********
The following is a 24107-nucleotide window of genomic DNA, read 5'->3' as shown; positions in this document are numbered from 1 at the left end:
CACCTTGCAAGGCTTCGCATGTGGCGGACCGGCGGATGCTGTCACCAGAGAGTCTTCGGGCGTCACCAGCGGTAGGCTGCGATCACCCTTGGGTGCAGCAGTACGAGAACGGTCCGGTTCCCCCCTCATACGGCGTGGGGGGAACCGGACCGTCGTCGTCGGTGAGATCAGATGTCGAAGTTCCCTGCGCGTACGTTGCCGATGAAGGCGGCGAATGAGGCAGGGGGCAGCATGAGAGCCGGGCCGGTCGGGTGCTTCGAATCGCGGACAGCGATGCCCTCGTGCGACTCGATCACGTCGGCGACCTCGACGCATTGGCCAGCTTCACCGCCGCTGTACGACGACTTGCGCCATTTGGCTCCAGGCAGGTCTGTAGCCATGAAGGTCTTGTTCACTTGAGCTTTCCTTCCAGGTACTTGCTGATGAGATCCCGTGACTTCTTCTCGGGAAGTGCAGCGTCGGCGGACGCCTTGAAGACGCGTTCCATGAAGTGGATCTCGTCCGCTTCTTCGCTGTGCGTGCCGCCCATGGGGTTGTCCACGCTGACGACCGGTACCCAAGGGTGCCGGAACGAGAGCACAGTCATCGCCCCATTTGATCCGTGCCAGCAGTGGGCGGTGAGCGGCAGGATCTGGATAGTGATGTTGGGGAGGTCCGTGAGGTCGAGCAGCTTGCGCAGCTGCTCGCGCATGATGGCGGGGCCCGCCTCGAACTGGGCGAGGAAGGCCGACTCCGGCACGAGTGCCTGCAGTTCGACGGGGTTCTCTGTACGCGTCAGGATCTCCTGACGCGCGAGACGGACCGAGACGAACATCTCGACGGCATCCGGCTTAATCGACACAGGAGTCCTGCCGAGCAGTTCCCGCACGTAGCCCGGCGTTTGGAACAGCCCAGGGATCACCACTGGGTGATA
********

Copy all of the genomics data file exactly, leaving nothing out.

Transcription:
The following is a 24107-nucleotide window of genomic DNA, read 5'->3' as shown; positions in this document are numbered from 1 at the left end:
CACCTTGCAAGGCTTCGCATGTGGCGGACCGGCGGATGCTGTCACCAGAGAGTCTTCGGGCGTCACCAGCGGTAGGCTGCGATCACCCTTGGGTGCAGCAGTACGAGAACGGTCCGGTTCCCCCCTCATACGGCGTGGGGGGAACCGGACCGTCGTCGTCGGTGAGATCAGATGTCGAAGTTCCCTGCGCGTACGTTGCCGATGAAGGCGGCGAATGAGGCAGGGGGCAGCATGAGAGCCGGGCCGGTCGGGTGCTTCGAATCGCGGACAGCGATGCCCTCGTGCGACTCGATCACGTCGGCGACCTCGACGCATTGGCCAGCTTCACCGCCGCTGTACGACGACTTGCGCCATTTGGCTCCAGGCAGGTCTGTAGCCATGAAGGTCTTGTTCACTTGAGCTTTCCTTCCAGGTACTTGCTGATGAGATCCCGTGACTTCTTCTCGGGAAGTGCAGCGTCGGCGGACGCCTTGAAGACGCGTTCCATGAAGTGGATCTCGTCCGCTTCTTCGCTGTGCGTGCCGCCCATGGGGTTGTCCACGCTGACGACCGGTACCCAAGGGTGCCGGAACGAGAGCACAGTCATCGCCCCATTTGATCCGTGCCAGCAGTGGGCGGTGAGCGGCAGGATCTGGATAGTGATGTTGGGGAGGTCCGTGAGGTCGAGCAGCTTGCGCAGCTGCTCGCGCATGATGGCGGGGCCCGCCTCGAACTGGGCGAGGAAGGCCGACTCCGGCACGAGTGCCTGCAGTTCGACGGGGTTCTCTGTACGCGTCAGGATCTCCTGACGCGCGAGACGGACCGAGACGAACATCTCGACGGCATCCGGCTTAATCGACACAGGAGTCCTGCCGAGCAGTTCCCGCACGTAGCCCGGCGTTTGGAACAGCCCAGGGATCACCACTGGGTGATA